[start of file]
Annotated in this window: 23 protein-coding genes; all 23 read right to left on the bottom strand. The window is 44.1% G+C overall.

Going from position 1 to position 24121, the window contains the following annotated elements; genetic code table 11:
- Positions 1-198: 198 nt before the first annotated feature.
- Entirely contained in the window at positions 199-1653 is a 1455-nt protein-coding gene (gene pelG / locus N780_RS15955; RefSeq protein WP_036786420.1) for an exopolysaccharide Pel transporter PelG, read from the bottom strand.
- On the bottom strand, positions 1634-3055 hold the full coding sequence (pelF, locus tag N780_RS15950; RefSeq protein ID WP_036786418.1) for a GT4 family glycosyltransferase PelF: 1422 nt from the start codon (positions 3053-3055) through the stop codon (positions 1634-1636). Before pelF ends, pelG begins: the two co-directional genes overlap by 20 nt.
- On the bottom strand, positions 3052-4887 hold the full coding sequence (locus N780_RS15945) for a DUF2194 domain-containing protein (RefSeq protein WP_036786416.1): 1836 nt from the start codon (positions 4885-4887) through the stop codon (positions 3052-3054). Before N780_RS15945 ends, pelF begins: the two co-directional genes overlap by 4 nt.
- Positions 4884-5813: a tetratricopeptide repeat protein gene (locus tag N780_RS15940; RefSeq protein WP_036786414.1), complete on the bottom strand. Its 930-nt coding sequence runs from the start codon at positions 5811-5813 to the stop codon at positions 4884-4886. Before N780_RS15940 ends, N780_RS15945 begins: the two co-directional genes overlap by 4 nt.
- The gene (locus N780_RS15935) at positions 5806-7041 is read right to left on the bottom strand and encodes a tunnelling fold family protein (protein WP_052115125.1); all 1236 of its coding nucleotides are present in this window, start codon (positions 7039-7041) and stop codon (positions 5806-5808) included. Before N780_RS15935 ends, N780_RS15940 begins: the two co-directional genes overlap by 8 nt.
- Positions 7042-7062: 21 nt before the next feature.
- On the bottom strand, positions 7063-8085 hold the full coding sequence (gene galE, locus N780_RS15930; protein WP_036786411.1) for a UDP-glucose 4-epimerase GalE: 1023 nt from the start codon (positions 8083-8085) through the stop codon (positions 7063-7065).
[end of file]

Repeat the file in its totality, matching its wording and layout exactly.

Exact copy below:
Annotated in this window: 23 protein-coding genes; all 23 read right to left on the bottom strand. The window is 44.1% G+C overall.

Going from position 1 to position 24121, the window contains the following annotated elements; genetic code table 11:
- Positions 1-198: 198 nt before the first annotated feature.
- Entirely contained in the window at positions 199-1653 is a 1455-nt protein-coding gene (gene pelG / locus N780_RS15955; RefSeq protein WP_036786420.1) for an exopolysaccharide Pel transporter PelG, read from the bottom strand.
- On the bottom strand, positions 1634-3055 hold the full coding sequence (pelF, locus tag N780_RS15950; RefSeq protein ID WP_036786418.1) for a GT4 family glycosyltransferase PelF: 1422 nt from the start codon (positions 3053-3055) through the stop codon (positions 1634-1636). Before pelF ends, pelG begins: the two co-directional genes overlap by 20 nt.
- On the bottom strand, positions 3052-4887 hold the full coding sequence (locus N780_RS15945) for a DUF2194 domain-containing protein (RefSeq protein WP_036786416.1): 1836 nt from the start codon (positions 4885-4887) through the stop codon (positions 3052-3054). Before N780_RS15945 ends, pelF begins: the two co-directional genes overlap by 4 nt.
- Positions 4884-5813: a tetratricopeptide repeat protein gene (locus tag N780_RS15940; RefSeq protein WP_036786414.1), complete on the bottom strand. Its 930-nt coding sequence runs from the start codon at positions 5811-5813 to the stop codon at positions 4884-4886. Before N780_RS15940 ends, N780_RS15945 begins: the two co-directional genes overlap by 4 nt.
- The gene (locus N780_RS15935) at positions 5806-7041 is read right to left on the bottom strand and encodes a tunnelling fold family protein (protein WP_052115125.1); all 1236 of its coding nucleotides are present in this window, start codon (positions 7039-7041) and stop codon (positions 5806-5808) included. Before N780_RS15935 ends, N780_RS15940 begins: the two co-directional genes overlap by 8 nt.
- Positions 7042-7062: 21 nt before the next feature.
- On the bottom strand, positions 7063-8085 hold the full coding sequence (gene galE, locus N780_RS15930; protein WP_036786411.1) for a UDP-glucose 4-epimerase GalE: 1023 nt from the start codon (positions 8083-8085) through the stop codon (positions 7063-7065).